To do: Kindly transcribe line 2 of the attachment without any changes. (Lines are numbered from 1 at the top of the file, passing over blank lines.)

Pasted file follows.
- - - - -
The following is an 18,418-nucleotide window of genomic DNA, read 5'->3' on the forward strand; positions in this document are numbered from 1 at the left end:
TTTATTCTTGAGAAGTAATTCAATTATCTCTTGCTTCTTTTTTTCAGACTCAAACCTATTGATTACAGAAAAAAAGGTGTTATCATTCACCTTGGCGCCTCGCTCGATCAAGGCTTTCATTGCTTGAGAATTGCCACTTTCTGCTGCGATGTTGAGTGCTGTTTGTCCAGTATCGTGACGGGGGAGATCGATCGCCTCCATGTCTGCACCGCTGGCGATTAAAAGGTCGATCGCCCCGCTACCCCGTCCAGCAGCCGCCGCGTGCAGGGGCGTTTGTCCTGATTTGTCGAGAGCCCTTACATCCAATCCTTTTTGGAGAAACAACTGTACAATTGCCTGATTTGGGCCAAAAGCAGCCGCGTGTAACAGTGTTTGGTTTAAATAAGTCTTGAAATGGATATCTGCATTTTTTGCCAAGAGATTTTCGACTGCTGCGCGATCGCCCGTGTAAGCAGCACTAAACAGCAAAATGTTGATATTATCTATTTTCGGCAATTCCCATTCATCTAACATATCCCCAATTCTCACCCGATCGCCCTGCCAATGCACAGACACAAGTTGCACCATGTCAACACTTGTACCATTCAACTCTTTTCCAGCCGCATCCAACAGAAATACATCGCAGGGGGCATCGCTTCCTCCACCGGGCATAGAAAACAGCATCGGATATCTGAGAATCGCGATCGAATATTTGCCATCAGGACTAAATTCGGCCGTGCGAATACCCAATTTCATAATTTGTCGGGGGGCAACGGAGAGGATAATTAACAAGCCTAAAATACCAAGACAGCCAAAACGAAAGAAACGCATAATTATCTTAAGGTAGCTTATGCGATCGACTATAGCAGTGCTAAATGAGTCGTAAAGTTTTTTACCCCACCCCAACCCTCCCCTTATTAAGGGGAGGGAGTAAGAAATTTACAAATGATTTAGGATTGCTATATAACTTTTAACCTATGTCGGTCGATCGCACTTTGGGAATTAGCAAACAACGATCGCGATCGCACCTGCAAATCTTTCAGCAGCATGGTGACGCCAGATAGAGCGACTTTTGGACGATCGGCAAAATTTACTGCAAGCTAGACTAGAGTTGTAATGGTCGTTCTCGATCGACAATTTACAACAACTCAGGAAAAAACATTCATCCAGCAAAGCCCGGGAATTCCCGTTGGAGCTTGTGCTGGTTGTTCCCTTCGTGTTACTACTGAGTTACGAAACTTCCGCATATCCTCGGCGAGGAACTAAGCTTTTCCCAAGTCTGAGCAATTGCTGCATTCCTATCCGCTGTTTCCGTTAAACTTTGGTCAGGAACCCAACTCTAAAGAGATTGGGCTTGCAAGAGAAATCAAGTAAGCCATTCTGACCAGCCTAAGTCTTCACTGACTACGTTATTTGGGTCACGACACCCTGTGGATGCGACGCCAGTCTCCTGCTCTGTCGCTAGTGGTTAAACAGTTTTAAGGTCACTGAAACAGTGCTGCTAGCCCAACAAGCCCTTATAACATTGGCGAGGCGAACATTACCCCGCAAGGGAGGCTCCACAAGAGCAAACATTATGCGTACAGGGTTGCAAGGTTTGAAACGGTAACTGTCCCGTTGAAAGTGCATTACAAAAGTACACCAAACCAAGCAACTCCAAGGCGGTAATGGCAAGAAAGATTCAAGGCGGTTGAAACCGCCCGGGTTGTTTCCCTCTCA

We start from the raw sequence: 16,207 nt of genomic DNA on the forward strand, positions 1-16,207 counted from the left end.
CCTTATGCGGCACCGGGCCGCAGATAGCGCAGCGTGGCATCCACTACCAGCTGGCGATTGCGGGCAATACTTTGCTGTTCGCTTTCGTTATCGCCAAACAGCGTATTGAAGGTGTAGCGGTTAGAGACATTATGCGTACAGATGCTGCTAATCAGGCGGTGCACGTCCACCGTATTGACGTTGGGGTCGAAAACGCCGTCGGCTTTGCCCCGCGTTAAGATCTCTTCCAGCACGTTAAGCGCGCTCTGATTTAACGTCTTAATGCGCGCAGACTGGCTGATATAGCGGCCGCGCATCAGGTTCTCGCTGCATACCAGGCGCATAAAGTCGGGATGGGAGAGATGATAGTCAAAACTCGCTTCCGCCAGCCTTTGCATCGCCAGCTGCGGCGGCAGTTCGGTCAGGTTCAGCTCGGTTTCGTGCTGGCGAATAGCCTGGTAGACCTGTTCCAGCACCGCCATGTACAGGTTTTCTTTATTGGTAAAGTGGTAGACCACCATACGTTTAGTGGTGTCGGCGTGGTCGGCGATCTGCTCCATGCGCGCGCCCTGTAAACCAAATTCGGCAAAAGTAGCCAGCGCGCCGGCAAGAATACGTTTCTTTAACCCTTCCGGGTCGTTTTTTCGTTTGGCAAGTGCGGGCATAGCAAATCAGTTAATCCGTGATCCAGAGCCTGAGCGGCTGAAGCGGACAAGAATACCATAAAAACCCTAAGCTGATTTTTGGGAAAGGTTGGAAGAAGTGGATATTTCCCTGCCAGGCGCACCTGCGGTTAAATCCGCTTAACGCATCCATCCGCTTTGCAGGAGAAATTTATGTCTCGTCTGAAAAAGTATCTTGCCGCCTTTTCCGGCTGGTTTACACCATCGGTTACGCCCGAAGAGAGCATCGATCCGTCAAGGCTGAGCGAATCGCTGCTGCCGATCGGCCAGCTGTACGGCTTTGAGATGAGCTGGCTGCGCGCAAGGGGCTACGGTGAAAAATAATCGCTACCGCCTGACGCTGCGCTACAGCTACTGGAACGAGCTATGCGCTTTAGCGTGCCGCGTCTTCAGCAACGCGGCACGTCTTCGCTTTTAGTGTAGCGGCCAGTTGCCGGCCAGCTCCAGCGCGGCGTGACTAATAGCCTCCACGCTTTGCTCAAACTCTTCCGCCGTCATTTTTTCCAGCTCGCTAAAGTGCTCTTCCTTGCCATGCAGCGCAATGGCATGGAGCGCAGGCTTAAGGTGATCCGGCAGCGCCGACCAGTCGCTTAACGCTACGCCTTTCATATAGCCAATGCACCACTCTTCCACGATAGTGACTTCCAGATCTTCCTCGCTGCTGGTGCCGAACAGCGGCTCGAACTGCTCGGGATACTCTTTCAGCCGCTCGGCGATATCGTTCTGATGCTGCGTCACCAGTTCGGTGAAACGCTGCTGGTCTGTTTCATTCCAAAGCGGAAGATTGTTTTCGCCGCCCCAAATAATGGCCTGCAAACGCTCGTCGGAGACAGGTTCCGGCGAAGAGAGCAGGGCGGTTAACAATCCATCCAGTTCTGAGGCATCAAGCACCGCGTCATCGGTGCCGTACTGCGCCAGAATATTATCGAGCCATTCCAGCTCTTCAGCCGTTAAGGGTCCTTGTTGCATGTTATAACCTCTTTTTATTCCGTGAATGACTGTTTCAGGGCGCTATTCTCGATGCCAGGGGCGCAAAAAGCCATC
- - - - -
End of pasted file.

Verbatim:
TTTATTCTTGAGAAGTAATTCAATTATCTCTTGCTTCTTTTTTTCAGACTCAAACCTATTGATTACAGAAAAAAAGGTGTTATCATTCACCTTGGCGCCTCGCTCGATCAAGGCTTTCATTGCTTGAGAATTGCCACTTTCTGCTGCGATGTTGAGTGCTGTTTGTCCAGTATCGTGACGGGGGAGATCGATCGCCTCCATGTCTGCACCGCTGGCGATTAAAAGGTCGATCGCCCCGCTACCCCGTCCAGCAGCCGCCGCGTGCAGGGGCGTTTGTCCTGATTTGTCGAGAGCCCTTACATCCAATCCTTTTTGGAGAAACAACTGTACAATTGCCTGATTTGGGCCAAAAGCAGCCGCGTGTAACAGTGTTTGGTTTAAATAAGTCTTGAAATGGATATCTGCATTTTTTGCCAAGAGATTTTCGACTGCTGCGCGATCGCCCGTGTAAGCAGCACTAAACAGCAAAATGTTGATATTATCTATTTTCGGCAATTCCCATTCATCTAACATATCCCCAATTCTCACCCGATCGCCCTGCCAATGCACAGACACAAGTTGCACCATGTCAACACTTGTACCATTCAACTCTTTTCCAGCCGCATCCAACAGAAATACATCGCAGGGGGCATCGCTTCCTCCACCGGGCATAGAAAACAGCATCGGATATCTGAGAATCGCGATCGAATATTTGCCATCAGGACTAAATTCGGCCGTGCGAATACCCAATTTCATAATTTGTCGGGGGGCAACGGAGAGGATAATTAACAAGCCTAAAATACCAAGACAGCCAAAACGAAAGAAACGCATAATTATCTTAAGGTAGCTTATGCGATCGACTATAGCAGTGCTAAATGAGTCGTAAAGTTTTTTACCCCACCCCAACCCTCCCCTTATTAAGGGGAGGGAGTAAGAAATTTACAAATGATTTAGGATTGCTATATAACTTTTAACCTATGTCGGTCGATCGCACTTTGGGAATTAGCAAACAACGATCGCGATCGCACCTGCAAATCTTTCAGCAGCATGGTGACGCCAGATAGAGCGACTTTTGGACGATCGGCAAAATTTACTGCAAGCTAGACTAGAGTTGTAATGGTCGTTCTCGATCGACAATTTACAACAACTCAGGAAAAAACATTCATCCAGCAAAGCCCGGGAATTCCCGTTGGAGCTTGTGCTGGTTGTTCCCTTCGTGTTACTACTGAGTTACGAAACTTCCGCATATCCTCGGCGAGGAACTAAGCTTTTCCCAAGTCTGAGCAATTGCTGCATTCCTATCCGCTGTTTCCGTTAAACTTTGGTCAGGAACCCAACTCTAAAGAGATTGGGCTTGCAAGAGAAATCAAGTAAGCCATTCTGACCAGCCTAAGTCTTCACTGACTACGTTATTTGGGTCACGACACCCTGTGGATGCGACGCCAGTCTCCTGCTCTGTCGCTAGTGGTTAAACAGTTTTAAGGTCACTGAAACAGTGCTGCTAGCCCAACAAGCCCTTATAACATTGGCGAGGCGAACATTACCCCGCAAGGGAGGCTCCACAAGAGCAAACATTATGCGTACAGGGTTGCAAGGTTTGAAACGGTAACTGTCCCGTTGAAAGTGCATTACAAAAGTACACCAAACCAAGCAACTCCAAGGCGGTAATGGCAAGAAAGATTCAAGGCGGTTGAAACCGCCCGGGTTGTTTCCCTCTCA